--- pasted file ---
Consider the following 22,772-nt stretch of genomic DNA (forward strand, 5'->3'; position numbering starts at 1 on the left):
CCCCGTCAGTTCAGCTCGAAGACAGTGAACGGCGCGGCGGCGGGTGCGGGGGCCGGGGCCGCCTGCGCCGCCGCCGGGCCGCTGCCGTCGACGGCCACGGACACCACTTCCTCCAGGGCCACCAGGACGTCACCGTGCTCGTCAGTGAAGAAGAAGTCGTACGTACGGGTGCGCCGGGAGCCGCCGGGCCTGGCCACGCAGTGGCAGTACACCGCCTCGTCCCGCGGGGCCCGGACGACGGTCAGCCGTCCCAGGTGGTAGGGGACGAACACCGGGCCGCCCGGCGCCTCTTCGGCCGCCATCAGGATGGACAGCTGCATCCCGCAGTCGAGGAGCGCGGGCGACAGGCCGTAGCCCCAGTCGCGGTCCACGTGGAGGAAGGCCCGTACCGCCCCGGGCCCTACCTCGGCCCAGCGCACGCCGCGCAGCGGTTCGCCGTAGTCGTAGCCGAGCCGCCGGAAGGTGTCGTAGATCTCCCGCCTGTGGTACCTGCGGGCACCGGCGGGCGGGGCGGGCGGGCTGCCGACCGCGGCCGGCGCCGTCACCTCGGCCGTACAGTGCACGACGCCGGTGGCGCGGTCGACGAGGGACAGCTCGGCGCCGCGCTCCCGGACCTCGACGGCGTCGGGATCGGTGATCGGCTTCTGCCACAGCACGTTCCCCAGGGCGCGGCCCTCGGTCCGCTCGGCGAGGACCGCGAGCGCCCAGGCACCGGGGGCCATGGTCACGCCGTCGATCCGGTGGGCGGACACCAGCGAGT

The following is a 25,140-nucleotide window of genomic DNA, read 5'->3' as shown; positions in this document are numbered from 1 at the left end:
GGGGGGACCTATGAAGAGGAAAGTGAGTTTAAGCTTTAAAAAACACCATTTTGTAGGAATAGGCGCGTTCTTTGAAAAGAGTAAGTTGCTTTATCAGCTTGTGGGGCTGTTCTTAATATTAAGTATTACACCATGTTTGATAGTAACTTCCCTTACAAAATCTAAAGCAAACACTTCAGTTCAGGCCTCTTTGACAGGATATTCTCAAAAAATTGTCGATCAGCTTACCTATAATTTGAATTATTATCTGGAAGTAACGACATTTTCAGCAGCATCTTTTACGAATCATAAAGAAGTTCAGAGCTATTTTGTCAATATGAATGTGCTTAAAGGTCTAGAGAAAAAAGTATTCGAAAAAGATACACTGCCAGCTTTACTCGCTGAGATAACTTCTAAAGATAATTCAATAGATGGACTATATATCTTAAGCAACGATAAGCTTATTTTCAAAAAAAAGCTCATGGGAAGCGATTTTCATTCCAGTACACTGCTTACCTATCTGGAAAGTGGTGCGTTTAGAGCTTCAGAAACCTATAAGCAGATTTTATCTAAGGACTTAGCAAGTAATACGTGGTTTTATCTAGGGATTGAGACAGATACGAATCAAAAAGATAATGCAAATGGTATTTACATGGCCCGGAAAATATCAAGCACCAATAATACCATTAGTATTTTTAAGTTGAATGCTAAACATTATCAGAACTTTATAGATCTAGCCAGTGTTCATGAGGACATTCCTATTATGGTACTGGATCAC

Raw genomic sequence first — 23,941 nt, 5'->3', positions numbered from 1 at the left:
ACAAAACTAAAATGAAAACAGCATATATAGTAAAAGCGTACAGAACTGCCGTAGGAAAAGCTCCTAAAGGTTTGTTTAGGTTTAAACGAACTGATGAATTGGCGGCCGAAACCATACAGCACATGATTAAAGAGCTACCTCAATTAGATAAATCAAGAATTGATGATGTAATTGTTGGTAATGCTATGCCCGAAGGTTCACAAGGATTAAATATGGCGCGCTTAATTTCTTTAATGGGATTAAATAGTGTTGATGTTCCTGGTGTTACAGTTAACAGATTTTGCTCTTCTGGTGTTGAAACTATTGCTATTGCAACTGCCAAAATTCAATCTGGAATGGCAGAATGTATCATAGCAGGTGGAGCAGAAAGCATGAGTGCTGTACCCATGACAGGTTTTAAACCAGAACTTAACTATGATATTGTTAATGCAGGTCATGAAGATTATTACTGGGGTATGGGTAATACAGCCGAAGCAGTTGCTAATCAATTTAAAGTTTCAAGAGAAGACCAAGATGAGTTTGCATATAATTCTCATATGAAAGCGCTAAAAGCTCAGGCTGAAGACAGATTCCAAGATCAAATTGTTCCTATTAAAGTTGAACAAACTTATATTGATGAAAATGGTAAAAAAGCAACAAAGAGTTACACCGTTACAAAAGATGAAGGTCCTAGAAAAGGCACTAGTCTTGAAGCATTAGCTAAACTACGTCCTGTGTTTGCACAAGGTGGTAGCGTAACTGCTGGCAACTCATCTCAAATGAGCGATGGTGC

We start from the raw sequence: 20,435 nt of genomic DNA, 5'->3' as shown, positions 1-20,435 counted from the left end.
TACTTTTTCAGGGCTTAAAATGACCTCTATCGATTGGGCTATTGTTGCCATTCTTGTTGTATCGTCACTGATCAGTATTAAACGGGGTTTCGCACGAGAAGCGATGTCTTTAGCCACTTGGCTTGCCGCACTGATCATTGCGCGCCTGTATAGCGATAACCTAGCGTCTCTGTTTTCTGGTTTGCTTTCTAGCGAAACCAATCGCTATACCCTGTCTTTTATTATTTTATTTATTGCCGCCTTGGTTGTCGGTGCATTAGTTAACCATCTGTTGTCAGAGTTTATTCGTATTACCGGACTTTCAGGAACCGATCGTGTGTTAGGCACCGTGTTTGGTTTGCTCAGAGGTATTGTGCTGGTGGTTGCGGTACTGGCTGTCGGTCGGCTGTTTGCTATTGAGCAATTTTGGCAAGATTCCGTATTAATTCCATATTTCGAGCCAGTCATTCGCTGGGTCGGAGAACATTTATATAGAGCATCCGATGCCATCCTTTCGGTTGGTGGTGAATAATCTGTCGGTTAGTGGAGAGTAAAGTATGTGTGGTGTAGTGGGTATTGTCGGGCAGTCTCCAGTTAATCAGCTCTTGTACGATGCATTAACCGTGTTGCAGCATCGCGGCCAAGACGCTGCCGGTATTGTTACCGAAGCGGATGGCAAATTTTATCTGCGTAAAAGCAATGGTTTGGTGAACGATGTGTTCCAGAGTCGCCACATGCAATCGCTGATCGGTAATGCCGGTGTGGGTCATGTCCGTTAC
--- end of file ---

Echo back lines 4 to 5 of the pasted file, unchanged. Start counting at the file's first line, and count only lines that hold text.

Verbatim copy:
GGGGGGACCTATGAAGAGGAAAGTGAGTTTAAGCTTTAAAAAACACCATTTTGTAGGAATAGGCGCGTTCTTTGAAAAGAGTAAGTTGCTTTATCAGCTTGTGGGGCTGTTCTTAATATTAAGTATTACACCATGTTTGATAGTAACTTCCCTTACAAAATCTAAAGCAAACACTTCAGTTCAGGCCTCTTTGACAGGATATTCTCAAAAAATTGTCGATCAGCTTACCTATAATTTGAATTATTATCTGGAAGTAACGACATTTTCAGCAGCATCTTTTACGAATCATAAAGAAGTTCAGAGCTATTTTGTCAATATGAATGTGCTTAAAGGTCTAGAGAAAAAAGTATTCGAAAAAGATACACTGCCAGCTTTACTCGCTGAGATAACTTCTAAAGATAATTCAATAGATGGACTATATATCTTAAGCAACGATAAGCTTATTTTCAAAAAAAAGCTCATGGGAAGCGATTTTCATTCCAGTACACTGCTTACCTATCTGGAAAGTGGTGCGTTTAGAGCTTCAGAAACCTATAAGCAGATTTTATCTAAGGACTTAGCAAGTAATACGTGGTTTTATCTAGGGATTGAGACAGATACGAATCAAAAAGATAATGCAAATGGTATTTACATGGCCCGGAAAATATCAAGCACCAATAATACCATTAGTATTTTTAAGTTGAATGCTAAACATTATCAGAACTTTATAGATCTAGCCAGTGTTCATGAGGACATTCCTATTATGGTACTGGATCAC

Raw genomic sequence first — 23,941 nt, 5'->3', positions numbered from 1 at the left: